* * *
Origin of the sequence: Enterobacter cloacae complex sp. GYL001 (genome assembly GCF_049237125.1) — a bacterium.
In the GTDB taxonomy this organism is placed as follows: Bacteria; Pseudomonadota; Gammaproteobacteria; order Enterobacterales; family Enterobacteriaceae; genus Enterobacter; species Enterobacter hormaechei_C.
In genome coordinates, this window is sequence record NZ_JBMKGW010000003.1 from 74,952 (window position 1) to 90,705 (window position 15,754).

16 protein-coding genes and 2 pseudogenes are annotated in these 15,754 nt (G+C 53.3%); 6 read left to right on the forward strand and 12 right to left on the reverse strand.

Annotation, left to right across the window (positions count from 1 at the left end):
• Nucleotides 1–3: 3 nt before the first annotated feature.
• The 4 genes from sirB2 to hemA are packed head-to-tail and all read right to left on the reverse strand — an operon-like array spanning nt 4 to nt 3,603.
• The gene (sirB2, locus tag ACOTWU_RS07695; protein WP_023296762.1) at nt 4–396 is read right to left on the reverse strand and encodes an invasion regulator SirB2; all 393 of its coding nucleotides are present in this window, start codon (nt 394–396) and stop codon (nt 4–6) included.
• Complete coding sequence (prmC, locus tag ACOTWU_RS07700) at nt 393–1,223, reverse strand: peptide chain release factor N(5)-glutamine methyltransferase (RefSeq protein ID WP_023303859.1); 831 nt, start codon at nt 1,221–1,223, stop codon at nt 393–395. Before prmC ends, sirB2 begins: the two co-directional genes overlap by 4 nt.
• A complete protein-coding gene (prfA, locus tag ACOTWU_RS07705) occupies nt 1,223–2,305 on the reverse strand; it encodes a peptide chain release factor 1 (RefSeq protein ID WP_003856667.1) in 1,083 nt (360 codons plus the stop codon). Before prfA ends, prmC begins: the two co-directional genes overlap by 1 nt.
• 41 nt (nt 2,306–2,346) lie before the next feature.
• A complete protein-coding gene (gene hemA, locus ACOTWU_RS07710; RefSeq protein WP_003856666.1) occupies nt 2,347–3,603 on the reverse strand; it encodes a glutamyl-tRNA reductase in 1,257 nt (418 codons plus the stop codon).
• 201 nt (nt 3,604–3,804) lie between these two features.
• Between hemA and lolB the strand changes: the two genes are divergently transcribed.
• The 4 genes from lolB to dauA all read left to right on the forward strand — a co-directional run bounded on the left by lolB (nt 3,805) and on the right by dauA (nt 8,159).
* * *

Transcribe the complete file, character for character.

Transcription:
Origin of the sequence: Enterobacter cloacae complex sp. GYL001 (genome assembly GCF_049237125.1) — a bacterium.
In the GTDB taxonomy this organism is placed as follows: Bacteria; Pseudomonadota; Gammaproteobacteria; order Enterobacterales; family Enterobacteriaceae; genus Enterobacter; species Enterobacter hormaechei_C.
In genome coordinates, this window is sequence record NZ_JBMKGW010000003.1 from 74,952 (window position 1) to 90,705 (window position 15,754).

16 protein-coding genes and 2 pseudogenes are annotated in these 15,754 nt (G+C 53.3%); 6 read left to right on the forward strand and 12 right to left on the reverse strand.

Annotation, left to right across the window (positions count from 1 at the left end):
• Nucleotides 1–3: 3 nt before the first annotated feature.
• The 4 genes from sirB2 to hemA are packed head-to-tail and all read right to left on the reverse strand — an operon-like array spanning nt 4 to nt 3,603.
• The gene (sirB2, locus tag ACOTWU_RS07695; protein WP_023296762.1) at nt 4–396 is read right to left on the reverse strand and encodes an invasion regulator SirB2; all 393 of its coding nucleotides are present in this window, start codon (nt 394–396) and stop codon (nt 4–6) included.
• Complete coding sequence (prmC, locus tag ACOTWU_RS07700) at nt 393–1,223, reverse strand: peptide chain release factor N(5)-glutamine methyltransferase (RefSeq protein ID WP_023303859.1); 831 nt, start codon at nt 1,221–1,223, stop codon at nt 393–395. Before prmC ends, sirB2 begins: the two co-directional genes overlap by 4 nt.
• A complete protein-coding gene (prfA, locus tag ACOTWU_RS07705) occupies nt 1,223–2,305 on the reverse strand; it encodes a peptide chain release factor 1 (RefSeq protein ID WP_003856667.1) in 1,083 nt (360 codons plus the stop codon). Before prfA ends, prmC begins: the two co-directional genes overlap by 1 nt.
• 41 nt (nt 2,306–2,346) lie before the next feature.
• A complete protein-coding gene (gene hemA, locus ACOTWU_RS07710; RefSeq protein WP_003856666.1) occupies nt 2,347–3,603 on the reverse strand; it encodes a glutamyl-tRNA reductase in 1,257 nt (418 codons plus the stop codon).
• 201 nt (nt 3,604–3,804) lie between these two features.
• Between hemA and lolB the strand changes: the two genes are divergently transcribed.
• The 4 genes from lolB to dauA all read left to right on the forward strand — a co-directional run bounded on the left by lolB (nt 3,805) and on the right by dauA (nt 8,159).